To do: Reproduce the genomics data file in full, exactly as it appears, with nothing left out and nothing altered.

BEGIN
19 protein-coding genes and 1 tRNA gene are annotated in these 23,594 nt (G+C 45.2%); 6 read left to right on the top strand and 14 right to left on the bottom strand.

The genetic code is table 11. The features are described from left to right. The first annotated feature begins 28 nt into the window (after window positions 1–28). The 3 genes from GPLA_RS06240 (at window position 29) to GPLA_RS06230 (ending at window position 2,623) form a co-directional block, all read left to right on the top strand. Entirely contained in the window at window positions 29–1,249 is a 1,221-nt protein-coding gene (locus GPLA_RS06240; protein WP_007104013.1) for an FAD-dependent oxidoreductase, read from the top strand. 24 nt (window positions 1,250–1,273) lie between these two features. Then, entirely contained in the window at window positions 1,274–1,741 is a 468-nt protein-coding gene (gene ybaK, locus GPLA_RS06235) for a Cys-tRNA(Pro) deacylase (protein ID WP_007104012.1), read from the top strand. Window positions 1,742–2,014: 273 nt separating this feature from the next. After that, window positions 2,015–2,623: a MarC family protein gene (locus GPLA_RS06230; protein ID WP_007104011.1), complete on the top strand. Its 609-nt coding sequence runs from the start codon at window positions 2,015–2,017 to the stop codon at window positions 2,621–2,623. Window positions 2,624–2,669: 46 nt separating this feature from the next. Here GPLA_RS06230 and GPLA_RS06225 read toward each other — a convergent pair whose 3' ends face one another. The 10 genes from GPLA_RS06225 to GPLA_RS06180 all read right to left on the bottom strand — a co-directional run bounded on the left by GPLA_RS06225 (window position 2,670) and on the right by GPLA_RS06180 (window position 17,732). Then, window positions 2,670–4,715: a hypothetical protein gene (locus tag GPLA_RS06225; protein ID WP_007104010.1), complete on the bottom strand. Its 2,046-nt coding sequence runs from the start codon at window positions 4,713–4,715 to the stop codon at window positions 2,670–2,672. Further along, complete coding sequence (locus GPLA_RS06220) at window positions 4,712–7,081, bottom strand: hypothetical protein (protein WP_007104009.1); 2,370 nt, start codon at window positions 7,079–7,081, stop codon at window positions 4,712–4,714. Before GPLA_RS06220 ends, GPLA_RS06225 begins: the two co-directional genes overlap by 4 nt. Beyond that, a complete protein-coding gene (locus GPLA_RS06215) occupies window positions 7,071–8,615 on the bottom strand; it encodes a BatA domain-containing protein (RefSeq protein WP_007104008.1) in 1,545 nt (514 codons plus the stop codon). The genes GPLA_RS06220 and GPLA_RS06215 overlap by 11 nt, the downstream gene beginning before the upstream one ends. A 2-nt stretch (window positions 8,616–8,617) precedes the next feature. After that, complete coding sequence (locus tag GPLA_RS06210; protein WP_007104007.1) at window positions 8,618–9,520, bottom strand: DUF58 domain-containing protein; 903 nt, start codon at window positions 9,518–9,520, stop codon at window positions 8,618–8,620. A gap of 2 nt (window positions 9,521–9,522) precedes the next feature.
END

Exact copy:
19 protein-coding genes and 1 tRNA gene are annotated in these 23,594 nt (G+C 45.2%); 6 read left to right on the top strand and 14 right to left on the bottom strand.

The genetic code is table 11. The features are described from left to right. The first annotated feature begins 28 nt into the window (after window positions 1–28). The 3 genes from GPLA_RS06240 (at window position 29) to GPLA_RS06230 (ending at window position 2,623) form a co-directional block, all read left to right on the top strand. Entirely contained in the window at window positions 29–1,249 is a 1,221-nt protein-coding gene (locus GPLA_RS06240; protein WP_007104013.1) for an FAD-dependent oxidoreductase, read from the top strand. 24 nt (window positions 1,250–1,273) lie between these two features. Then, entirely contained in the window at window positions 1,274–1,741 is a 468-nt protein-coding gene (gene ybaK, locus GPLA_RS06235) for a Cys-tRNA(Pro) deacylase (protein ID WP_007104012.1), read from the top strand. Window positions 1,742–2,014: 273 nt separating this feature from the next. After that, window positions 2,015–2,623: a MarC family protein gene (locus GPLA_RS06230; protein ID WP_007104011.1), complete on the top strand. Its 609-nt coding sequence runs from the start codon at window positions 2,015–2,017 to the stop codon at window positions 2,621–2,623. Window positions 2,624–2,669: 46 nt separating this feature from the next. Here GPLA_RS06230 and GPLA_RS06225 read toward each other — a convergent pair whose 3' ends face one another. The 10 genes from GPLA_RS06225 to GPLA_RS06180 all read right to left on the bottom strand — a co-directional run bounded on the left by GPLA_RS06225 (window position 2,670) and on the right by GPLA_RS06180 (window position 17,732). Then, window positions 2,670–4,715: a hypothetical protein gene (locus tag GPLA_RS06225; protein ID WP_007104010.1), complete on the bottom strand. Its 2,046-nt coding sequence runs from the start codon at window positions 4,713–4,715 to the stop codon at window positions 2,670–2,672. Further along, complete coding sequence (locus GPLA_RS06220) at window positions 4,712–7,081, bottom strand: hypothetical protein (protein WP_007104009.1); 2,370 nt, start codon at window positions 7,079–7,081, stop codon at window positions 4,712–4,714. Before GPLA_RS06220 ends, GPLA_RS06225 begins: the two co-directional genes overlap by 4 nt. Beyond that, a complete protein-coding gene (locus GPLA_RS06215) occupies window positions 7,071–8,615 on the bottom strand; it encodes a BatA domain-containing protein (RefSeq protein WP_007104008.1) in 1,545 nt (514 codons plus the stop codon). The genes GPLA_RS06220 and GPLA_RS06215 overlap by 11 nt, the downstream gene beginning before the upstream one ends. A 2-nt stretch (window positions 8,616–8,617) precedes the next feature. After that, complete coding sequence (locus tag GPLA_RS06210; protein WP_007104007.1) at window positions 8,618–9,520, bottom strand: DUF58 domain-containing protein; 903 nt, start codon at window positions 9,518–9,520, stop codon at window positions 8,618–8,620. A gap of 2 nt (window positions 9,521–9,522) precedes the next feature.